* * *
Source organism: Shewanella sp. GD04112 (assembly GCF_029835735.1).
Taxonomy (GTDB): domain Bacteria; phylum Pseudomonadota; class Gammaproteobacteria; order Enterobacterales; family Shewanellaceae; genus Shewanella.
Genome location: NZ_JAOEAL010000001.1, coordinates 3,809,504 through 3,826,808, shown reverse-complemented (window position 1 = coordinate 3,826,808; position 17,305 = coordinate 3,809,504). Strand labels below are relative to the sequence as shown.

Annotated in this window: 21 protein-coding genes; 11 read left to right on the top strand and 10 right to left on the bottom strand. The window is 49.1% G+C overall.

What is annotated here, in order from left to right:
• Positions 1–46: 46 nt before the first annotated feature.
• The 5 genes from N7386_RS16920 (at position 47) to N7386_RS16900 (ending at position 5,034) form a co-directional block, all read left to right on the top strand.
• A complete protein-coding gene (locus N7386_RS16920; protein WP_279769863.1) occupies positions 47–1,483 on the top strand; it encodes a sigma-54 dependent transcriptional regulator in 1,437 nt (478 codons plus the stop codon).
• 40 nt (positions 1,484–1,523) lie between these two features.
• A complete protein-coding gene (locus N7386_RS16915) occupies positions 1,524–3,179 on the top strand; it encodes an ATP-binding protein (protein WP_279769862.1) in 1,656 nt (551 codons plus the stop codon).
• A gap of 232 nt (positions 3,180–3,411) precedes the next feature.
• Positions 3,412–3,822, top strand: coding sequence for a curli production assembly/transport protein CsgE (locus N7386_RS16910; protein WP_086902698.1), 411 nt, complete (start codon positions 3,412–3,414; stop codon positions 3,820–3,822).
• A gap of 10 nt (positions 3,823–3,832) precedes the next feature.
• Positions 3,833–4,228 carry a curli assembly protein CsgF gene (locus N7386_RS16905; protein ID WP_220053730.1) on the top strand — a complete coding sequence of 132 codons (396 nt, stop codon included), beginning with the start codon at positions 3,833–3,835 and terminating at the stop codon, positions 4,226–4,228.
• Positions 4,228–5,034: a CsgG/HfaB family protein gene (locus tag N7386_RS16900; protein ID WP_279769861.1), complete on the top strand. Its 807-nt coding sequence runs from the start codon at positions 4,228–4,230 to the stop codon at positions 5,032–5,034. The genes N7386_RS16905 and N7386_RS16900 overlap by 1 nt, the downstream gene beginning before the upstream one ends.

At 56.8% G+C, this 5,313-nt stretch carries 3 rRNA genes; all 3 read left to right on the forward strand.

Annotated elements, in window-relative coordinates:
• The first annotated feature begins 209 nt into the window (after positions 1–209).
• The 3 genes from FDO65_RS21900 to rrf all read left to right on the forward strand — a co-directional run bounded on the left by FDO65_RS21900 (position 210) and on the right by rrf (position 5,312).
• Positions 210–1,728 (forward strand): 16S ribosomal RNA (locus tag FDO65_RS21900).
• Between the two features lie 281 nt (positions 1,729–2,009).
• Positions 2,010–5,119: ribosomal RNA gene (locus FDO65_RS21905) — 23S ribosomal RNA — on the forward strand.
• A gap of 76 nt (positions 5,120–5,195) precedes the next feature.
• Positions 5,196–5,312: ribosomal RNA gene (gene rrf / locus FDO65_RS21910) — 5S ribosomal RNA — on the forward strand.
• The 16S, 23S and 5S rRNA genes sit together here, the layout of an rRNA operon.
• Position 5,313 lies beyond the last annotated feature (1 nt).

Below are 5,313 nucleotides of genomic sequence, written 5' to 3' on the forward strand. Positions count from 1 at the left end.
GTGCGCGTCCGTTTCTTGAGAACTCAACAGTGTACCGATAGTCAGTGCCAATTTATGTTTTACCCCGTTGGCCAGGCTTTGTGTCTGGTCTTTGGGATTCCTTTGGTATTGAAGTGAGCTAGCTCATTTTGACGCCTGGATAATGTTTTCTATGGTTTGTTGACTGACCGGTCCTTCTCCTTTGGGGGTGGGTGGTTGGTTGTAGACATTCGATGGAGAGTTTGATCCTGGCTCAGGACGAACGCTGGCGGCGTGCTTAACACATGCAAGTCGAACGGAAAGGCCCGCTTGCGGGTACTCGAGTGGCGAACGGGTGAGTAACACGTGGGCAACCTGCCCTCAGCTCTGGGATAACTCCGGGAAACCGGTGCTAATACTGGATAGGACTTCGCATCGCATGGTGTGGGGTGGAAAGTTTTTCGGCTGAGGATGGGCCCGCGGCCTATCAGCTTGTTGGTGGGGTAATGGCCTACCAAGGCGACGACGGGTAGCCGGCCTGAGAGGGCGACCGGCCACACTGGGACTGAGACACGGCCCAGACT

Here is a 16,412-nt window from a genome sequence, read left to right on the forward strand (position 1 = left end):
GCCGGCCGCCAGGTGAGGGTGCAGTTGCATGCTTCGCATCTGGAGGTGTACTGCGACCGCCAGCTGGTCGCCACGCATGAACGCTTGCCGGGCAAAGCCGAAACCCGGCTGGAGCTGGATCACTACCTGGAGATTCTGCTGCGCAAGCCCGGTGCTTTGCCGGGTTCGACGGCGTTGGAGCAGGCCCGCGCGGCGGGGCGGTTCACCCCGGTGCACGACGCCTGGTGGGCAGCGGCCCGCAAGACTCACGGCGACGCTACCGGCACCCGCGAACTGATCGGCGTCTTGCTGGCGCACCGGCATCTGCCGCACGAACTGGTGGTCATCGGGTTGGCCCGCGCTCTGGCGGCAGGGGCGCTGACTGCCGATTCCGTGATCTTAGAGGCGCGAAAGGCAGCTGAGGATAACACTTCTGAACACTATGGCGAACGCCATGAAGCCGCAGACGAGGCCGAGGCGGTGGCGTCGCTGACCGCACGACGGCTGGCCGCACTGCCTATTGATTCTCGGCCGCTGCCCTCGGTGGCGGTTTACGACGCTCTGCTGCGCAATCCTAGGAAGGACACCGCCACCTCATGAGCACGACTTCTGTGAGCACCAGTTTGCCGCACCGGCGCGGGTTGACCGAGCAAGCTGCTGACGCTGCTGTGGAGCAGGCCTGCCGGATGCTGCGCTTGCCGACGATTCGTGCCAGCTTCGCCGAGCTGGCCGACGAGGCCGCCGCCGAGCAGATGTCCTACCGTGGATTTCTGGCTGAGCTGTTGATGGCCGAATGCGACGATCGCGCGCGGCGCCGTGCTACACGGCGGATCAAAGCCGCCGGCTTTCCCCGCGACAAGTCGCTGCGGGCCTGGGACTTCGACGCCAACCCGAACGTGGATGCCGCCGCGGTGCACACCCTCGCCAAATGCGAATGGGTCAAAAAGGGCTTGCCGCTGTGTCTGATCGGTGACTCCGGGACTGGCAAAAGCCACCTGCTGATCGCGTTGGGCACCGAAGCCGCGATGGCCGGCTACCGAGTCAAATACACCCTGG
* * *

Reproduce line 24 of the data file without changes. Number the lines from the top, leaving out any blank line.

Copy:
• Positions 5,196–5,312: ribosomal RNA gene (gene rrf / locus FDO65_RS21910) — 5S ribosomal RNA — on the forward strand.